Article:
It is okay to nibble as long as you do it consciously, said Reutens. "Allow yourself a maximum of two servings per dish. Each serving is one spoon-full or ladle-full. Pick the dishes that are worth the extra calories for the second serving," she advised.
"Giving yourself the option to eat everything makes it less restrictive and you might end up not needing the second helping." If that doesn't curb your over-grazing, stick to five dishes, said Reutens.
SCENARIO #6: SKIPPING BREAKFAST AND LUNCH FOR THAT BIG DINNER
There are two schools of thought on this, said Dr Lan. Intermittent fasters will tell you that skipping a meal or two can let you use up your caloric stores and reduce the overall calories consumed in a day.
“But the downside to intermittent fasting is that it is not safe for everyone to do (for instance, diabetics on medication and people with gastritis symptoms). Some people who skip meals may end up even hungrier when they finally eat, resulting in overeating and bingeing,” said Dr Lan.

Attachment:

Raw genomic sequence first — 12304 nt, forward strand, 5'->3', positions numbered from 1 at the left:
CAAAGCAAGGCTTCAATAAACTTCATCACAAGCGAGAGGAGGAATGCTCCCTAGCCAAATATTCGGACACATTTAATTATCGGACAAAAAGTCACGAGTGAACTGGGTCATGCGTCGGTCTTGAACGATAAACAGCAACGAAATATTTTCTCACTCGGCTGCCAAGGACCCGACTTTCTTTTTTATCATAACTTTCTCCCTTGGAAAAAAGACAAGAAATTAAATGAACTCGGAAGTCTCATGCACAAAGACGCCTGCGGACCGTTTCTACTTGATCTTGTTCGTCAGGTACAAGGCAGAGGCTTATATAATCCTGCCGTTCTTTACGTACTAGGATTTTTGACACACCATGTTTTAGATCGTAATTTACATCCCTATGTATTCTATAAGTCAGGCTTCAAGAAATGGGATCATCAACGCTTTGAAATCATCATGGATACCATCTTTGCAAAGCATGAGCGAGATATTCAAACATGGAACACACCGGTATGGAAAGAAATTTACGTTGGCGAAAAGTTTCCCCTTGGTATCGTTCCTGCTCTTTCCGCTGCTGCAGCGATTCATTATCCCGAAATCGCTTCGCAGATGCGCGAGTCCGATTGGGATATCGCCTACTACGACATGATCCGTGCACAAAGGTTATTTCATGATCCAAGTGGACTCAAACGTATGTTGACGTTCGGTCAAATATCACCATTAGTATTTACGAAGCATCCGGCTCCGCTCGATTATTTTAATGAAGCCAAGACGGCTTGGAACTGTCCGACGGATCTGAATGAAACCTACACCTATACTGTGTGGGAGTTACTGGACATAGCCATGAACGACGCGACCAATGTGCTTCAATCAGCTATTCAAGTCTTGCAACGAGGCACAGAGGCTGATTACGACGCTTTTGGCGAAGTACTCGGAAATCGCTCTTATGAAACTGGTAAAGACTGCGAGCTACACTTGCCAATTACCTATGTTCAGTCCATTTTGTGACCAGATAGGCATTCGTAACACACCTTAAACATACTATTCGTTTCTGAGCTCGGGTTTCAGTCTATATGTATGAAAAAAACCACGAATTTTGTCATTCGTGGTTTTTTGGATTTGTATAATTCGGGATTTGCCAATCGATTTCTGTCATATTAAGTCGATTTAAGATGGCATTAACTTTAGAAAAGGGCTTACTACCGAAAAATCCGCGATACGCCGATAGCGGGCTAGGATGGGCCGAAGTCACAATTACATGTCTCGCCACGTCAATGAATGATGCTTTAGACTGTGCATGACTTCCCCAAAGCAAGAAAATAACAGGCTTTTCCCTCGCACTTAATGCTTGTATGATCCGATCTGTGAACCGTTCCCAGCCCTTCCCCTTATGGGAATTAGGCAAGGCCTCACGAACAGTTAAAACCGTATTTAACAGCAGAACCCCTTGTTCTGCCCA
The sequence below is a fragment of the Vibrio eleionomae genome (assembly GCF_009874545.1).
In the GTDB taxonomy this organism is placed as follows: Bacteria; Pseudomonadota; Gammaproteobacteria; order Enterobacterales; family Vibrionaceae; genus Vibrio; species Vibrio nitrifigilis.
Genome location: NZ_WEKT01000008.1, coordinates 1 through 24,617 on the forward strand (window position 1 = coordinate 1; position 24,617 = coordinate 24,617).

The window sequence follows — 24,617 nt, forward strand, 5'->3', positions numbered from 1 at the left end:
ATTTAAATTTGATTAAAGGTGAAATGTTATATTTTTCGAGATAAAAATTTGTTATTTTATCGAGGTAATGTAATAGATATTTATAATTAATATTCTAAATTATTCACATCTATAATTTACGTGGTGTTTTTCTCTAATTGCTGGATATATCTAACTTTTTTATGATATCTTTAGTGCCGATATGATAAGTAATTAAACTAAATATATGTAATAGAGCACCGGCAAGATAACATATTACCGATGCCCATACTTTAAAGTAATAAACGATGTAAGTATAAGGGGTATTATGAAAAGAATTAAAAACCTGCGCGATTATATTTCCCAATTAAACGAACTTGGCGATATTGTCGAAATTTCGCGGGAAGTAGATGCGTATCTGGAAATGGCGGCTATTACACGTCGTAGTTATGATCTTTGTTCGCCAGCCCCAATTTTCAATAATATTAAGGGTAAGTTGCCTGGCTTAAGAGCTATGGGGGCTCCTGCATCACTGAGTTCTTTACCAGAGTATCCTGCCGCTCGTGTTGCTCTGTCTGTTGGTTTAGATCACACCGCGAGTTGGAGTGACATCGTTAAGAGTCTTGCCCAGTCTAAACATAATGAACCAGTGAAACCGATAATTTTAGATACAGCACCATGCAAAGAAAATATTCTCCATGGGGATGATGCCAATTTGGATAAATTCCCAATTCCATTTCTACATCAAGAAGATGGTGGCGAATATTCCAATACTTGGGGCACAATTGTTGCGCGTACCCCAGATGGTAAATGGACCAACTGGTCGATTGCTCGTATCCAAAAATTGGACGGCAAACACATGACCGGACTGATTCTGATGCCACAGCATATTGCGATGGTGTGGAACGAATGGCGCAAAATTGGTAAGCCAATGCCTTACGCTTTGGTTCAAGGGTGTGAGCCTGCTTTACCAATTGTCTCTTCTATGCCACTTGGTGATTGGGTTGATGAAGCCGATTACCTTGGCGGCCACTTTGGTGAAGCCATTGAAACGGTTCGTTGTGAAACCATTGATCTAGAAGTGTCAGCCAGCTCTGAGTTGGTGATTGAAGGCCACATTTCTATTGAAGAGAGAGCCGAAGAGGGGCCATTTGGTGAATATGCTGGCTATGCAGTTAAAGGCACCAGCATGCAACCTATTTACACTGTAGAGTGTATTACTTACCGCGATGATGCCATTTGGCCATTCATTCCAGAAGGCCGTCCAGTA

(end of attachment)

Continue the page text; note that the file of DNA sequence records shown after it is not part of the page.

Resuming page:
Moreover, there are studies that have shown that eating more frequently throughout the day may decrease hunger and overall food intake, he added.
The best thing to do is to understand what your body does when you skip a meal, said Dr Lan. “If you tend to binge, taking smaller meals more frequently could be better for you. If you don’t binge, maybe skipping meals can help to reduce your overall caloric intake.”
Not sure how much alcohol (a standard drink) looks like in a glass? Practise measuring it out at home.
Christmas dinners tend to be high in carbohydrates and fat, so to balance out your day’s nutrients, Anthonysamy suggested eating more fibre and protein for breakfast and lunch, which will also keep you full without consuming too many calories. Pick from her list below: